The mom at the meeting said the playground was important “because this is something that all kids in the community can use.”

(Editor’s note: Pong responded by email on April 20. “Apparently, you’ve all been misinformed. Let me gather all of the ‘facts’ including all of my email communications with the Palisades Rec Center & the City of Los Angeles Dept of Recreation & Parks. Look for a lengthy explanation from me, hopefully by next Monday. Thanks again for giving me the opportunity to clarify things and for giving us, Palisades Pickleball, a seat at the table.”

When CTN receives his letter, I will run it.)

The playground at the Palisades Recreation Center is not handicapped accessible. There is no shade, once the tree to the right fell over.

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15 Responses to Park Advisory Board Discusses Off-Leash Dogs, Pickleball, Playground and Restrooms

  1. Linda R Friar says:

    The group that is advocating for pickleball seem overly assertive and unaware of the difficulties pickleball presents on the lower tennis courts, which by City rules are for tennis only. The rules are quite explicit. Some pickleball players reserved the courts to play pickleball and ignored the City rules. They marked up the courts, made a great deal of noise, violated the rules regarding the number of people allowed on the courts, the type of equipment permitted, etc.

    The offer to make courts available for pickleball through the concession seems a fine idea. If that doesn’t satisfy the pickleball advocates one wonders what would. The vocal advocates seem to want it 100% their way.

  2. Cindy Simon says:

    Thank you to Dave Card for researching & obtaining a bid to replace the fallen trees as well as adding new ones – the cost per tree should be made available to Palisadians and open to sponsorships. Let’s plant new trees sooner rather than later!

  3. Lori Guggenheim says:

    I think it is disgusting and elitist for people to knowingly buy a house next to a public park which we all pay for with our taxes, and then say we don’t want the public to be able to use the park. It is one thing to maintain appropriate daytime hours for bocce and Pickleball, that I completely agree with. However, to deny the public use of a public park for recreational use (by mostly people over the age of 50, who apparently are too “raucous” and having too much fun) at reasonable hours because you bought a home near an existing public park, but don’t want to hear people using it, is morally and legally indefensible. I can only hope that we don’t bow to this behavior.What is the point of our having and paying taxes to maintain public parks if people living in expensive homes near the public parks can prevent our use thereof.

  4. Mark Rhomberg says:

    Surely there must be a way to satisfy all the city tennis court requirements for playing pickleball. Have neighbors actually complained about the pickleball playing noise, or are park officials guessing that? We only play during the day. Are there better hours than others for playing pickleball that won’t disturb neighbors?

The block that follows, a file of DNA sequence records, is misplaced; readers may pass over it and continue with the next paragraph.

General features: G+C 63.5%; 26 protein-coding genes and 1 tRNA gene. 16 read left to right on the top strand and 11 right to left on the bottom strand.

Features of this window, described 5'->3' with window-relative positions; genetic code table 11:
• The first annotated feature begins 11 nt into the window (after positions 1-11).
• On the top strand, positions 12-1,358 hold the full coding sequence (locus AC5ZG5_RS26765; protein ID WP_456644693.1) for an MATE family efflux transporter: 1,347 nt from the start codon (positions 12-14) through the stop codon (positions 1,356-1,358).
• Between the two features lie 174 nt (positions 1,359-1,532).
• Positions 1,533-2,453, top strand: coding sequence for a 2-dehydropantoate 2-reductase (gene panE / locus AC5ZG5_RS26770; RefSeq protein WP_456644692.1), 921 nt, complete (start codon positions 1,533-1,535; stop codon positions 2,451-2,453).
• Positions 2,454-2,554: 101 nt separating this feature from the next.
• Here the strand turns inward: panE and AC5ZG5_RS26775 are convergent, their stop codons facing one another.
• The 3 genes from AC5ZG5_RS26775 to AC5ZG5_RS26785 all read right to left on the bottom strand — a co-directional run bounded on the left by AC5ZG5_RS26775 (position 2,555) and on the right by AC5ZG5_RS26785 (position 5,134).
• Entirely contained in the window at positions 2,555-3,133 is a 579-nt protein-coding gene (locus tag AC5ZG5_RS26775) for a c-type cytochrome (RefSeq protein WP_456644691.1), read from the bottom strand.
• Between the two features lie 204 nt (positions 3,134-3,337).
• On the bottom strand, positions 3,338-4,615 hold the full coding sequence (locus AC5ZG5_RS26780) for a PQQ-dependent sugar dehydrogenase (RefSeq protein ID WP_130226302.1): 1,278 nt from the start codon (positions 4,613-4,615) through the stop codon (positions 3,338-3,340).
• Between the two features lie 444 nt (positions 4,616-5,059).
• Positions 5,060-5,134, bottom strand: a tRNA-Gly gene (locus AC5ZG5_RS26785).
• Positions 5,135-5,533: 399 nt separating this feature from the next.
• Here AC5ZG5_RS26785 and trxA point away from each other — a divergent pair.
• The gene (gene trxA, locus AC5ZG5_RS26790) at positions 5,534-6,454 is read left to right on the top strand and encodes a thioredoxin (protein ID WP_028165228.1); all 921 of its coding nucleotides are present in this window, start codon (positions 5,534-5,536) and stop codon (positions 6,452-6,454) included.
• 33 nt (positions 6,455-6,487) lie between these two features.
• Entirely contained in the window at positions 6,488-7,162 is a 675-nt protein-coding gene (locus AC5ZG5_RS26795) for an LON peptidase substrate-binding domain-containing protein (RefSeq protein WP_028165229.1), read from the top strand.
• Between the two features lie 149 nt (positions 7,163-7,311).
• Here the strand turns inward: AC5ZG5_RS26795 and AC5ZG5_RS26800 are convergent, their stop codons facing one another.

5. Matt Witten says:

    Please continue to allow pickleball on courts 7 and 8! So many people get joy out of it. And Pong is doing a great job helping to organize it.

    I hope that courts 1 and 3 will be available daily for pickleball before 2 p.m.!

  6. Jeni Blumenthal says:

    I love, love Palisades pickleball and so look forward to playing on a Wednesday or on the weekend.
    Pong has done something really great. I can play for free in Santa Monica but I love this group and certainly don’t mind donating $5.
    The group is friendly and pickleball has become a highlight of my day.
    I wish there was a permanent solution especially since tennis courts sit around unused.

  7. Tricia Taper says:

    Please keep pickle! A dog park would be amazing and new bathrooms

  8. Nicole Rostoker says:

    Thank you for considering equal use of the courts for both pickleball and tennis. Everyone can play fairly and need to have the opportunity to enjoy paddle sports in the Palisades indoir and outdoor throughout L.A. County Parks.
    Truly hope outdoor pickleball access will be supported throughout daytime hours. Santa Monica has a successful outdoor program day and nighttime hours. Hope we can have the same support for fun and play for all.

  9. Pickleball is a fact of life! I love tennis and Pickleball, let’s all get along!

  10. I am so happy that there is a place for Pickel Ball and Pong is doing a great job organizing the players.

  11. Eileen McMahon says:

    The Palisades needs to continue to offer a venue for pickle ball. It’s crazy that the use of the 2 tennis courts for regular pickle ball play at the Rec. center is being made to appear so problematic. It is an organized group of people that belong to this community and just want to play pickle ball. We live on Potrero Canyon and hear all the fun activities that happen at the park. Pickleball play does not extend past 6pm and certainly does not compare to the noise of baseball, which sometimes goes past 9pm. I sure hope this matter can be resolved and the park will allow permanent pickle ball lines to be added to the 2 courts and pickle ball can continue.

  12. J.A. says:

    Just because you enjoy an activity doesn’t mean you are entitled to enjoy it loudly behind someone else’s home. Pickleball design calls for a 300 feet separation between the courts and homes to attenuate noise. This was an inherently bad design to begin with, shame on RAP for allowing it to go on as long as it did. Same issue with bocce situated directly behind homes and the accompanying crowd noise well into evening hours.

  13. polly badt says:

    It’s very disturbing that you do not post all comments. Or even state that there are many comments and at least summarize what was said and by how many.

  14. Sue says:

    Just because something is popular does not make it right.

    Sue

  15. Mark Raymond Clapper says:

    Pickleball brings people exercise, joy and friendship. Yes, it also brings noise…. noise of people having fun, not noise of people arguing and fighting. Please! Be tolerant of this.
    Thank you so much!